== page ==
Blog Post: How Concerned Should Apple Be Over iPad Market Share?

This time last year, Apple’s share of the tablet market was still in a dominant position. Even though Android was technically higher in terms of tablet OS use — 51% to 47%, respectively — the split of Google’s platform among all the OEMs can help make iOS more appealing to developers.

Unfortunately, a lack of innovation and release of new products has changed that argument tremendously.

With a 14% decline in iPad shipments this past quarter, Apple now only owns 28% of the share of the tablet market.

2012 vs. 2013 Market Share

Many are pointing to the lack of a new version of both the 10-inch and 7-inch iPads as the main reason for such a steep decrease in sales. With more recent releases from Samsung and Google, in addition to the Windows offerings, the competition has more than caught up to Cupertino.

Earlier this year, I read projections by many industry experts reporting that Apple’s lead in the tablet market will remain for much longer. Of course, those reports weren’t counting on Apple standing pat for this long. Some are now opining there won’t be an update to the iPad Mini in 2013 period.

That sound you hear is the continued drop in Apple’s stock price.

I still have hope in the fall announcement that Tim Cook promises will be ground-breaking. Who knows what it will include, but if it’s anything like last September’s it should be a doozy.

One could argue that it may not be enough, in time. We shall see.

Blog Post: How Concerned Should Apple Be Over iPad Market Share?

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Blog Post: Google Makes It Rain Rejections

I love this article, mainly because it proves something Apple fans have been saying for years. While it is nice to have a big open field to play in, you can’t be upset when the local weirdos come over to throw the frisbee.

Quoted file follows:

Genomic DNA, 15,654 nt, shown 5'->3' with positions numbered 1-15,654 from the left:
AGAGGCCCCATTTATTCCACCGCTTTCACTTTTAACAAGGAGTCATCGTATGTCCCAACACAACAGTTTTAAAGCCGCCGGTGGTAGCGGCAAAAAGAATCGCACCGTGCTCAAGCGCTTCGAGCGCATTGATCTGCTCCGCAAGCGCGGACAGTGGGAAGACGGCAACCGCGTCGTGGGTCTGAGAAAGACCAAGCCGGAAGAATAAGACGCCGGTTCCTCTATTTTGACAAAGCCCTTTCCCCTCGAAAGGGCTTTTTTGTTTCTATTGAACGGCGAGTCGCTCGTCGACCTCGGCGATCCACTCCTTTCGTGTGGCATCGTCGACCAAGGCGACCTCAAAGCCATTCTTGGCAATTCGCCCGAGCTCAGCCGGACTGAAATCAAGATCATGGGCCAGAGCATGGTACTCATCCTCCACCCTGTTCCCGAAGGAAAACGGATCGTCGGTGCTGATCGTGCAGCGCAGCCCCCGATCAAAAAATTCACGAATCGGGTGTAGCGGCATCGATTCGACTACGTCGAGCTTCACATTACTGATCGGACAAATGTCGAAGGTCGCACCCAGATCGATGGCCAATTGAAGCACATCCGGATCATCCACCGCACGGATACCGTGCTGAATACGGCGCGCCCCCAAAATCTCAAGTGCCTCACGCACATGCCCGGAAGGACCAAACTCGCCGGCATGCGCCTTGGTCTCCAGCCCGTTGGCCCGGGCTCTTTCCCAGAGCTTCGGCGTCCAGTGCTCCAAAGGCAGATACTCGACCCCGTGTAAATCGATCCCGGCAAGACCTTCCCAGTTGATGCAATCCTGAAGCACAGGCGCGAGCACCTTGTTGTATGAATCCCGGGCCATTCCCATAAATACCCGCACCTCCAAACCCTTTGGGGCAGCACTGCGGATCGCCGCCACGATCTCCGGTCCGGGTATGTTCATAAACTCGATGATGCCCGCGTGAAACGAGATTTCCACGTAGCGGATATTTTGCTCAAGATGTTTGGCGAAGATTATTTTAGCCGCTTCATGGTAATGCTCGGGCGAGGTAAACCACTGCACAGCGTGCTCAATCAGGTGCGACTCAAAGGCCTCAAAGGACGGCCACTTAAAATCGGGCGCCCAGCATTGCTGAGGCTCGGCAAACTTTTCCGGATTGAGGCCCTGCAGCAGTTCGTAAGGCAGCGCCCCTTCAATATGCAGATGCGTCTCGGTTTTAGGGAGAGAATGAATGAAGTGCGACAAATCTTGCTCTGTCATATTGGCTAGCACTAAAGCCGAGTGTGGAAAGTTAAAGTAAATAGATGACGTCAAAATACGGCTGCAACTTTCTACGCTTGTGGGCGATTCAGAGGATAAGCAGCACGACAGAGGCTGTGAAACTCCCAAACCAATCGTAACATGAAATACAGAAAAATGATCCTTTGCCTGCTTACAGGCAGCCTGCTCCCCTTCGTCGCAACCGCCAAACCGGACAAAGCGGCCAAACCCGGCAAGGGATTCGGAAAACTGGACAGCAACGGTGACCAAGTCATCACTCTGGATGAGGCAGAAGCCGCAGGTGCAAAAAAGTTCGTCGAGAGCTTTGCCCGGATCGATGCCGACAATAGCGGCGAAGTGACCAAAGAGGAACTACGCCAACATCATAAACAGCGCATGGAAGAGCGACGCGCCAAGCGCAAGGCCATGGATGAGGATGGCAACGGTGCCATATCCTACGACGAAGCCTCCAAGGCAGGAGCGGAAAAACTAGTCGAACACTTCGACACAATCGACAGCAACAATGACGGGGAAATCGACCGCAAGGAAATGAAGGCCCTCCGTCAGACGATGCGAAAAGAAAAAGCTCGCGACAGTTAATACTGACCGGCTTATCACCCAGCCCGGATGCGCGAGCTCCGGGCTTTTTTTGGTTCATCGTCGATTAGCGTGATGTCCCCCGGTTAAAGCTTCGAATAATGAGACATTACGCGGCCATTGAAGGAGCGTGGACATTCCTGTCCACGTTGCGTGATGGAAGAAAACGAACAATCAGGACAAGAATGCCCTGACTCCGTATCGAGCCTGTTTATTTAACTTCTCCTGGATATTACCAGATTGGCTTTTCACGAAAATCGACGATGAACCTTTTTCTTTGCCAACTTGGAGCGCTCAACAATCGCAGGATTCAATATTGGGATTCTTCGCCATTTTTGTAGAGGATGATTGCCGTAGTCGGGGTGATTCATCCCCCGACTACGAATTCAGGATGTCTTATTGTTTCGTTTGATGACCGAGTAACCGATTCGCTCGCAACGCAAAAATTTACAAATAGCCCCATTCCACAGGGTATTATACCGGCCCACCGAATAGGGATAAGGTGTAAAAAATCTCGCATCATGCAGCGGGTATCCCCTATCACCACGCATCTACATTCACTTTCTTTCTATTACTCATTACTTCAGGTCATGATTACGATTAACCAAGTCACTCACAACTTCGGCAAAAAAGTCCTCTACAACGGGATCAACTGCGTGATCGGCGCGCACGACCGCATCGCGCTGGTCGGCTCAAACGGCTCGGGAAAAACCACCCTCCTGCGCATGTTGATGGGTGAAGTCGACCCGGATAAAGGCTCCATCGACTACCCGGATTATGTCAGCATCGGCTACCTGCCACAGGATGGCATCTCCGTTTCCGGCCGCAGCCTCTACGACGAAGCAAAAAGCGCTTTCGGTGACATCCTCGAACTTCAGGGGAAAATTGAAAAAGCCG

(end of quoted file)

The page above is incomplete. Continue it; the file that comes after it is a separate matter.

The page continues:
It’s been all over the news today, but a ton of apps have left the Google Play store. I don’t want to gloss over the fact that not all were at the behest of Google, most of them were.

Now that services such as Applause can actually quantify that the quality of apps are higher for iOS, looks like the Android owner decided to do something about it.

I have actually come to appreciate some of the perks associated with Android lately. When most of your team walks around carrying HTCs and Samsungs you start to ask why. The argument against the platform is niche, and can seem a bit elitist. I’ll admit it. When over 60k apps get booted because of spam or quality, however, the argument becomes germane again.

Blog Post: Google Makes It Rain Rejections

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Blog Post: What Have You Assumed About Mobile?

When it comes to the Web, nobody is a bigger authority and innovator than Smashing Magazine. This article is evidence of just that, pointing out current myths that some decisions makers may have made about the direction mobile is headed. If I may, I wanted to provide feedback and also steer a few in the proper direction.

First, it’s brilliant to assume that we think of mobile users in terms of the platform or device that accesses the amazing new features product development managers are thinking of. However, it’s just the tool and not the end point of the discussion. Simply put, mobile is about the user. 

While easily stated, it is very difficult to define. Users tell us more about who they are in the types of data they search for and record instead of the browser they perform these tasks on. It made Google a leader, WebMD a household name and Facebook a giant. Want to know more about your potential customers? Look at the data they hold dear and find a way to give it to them in an easier manner.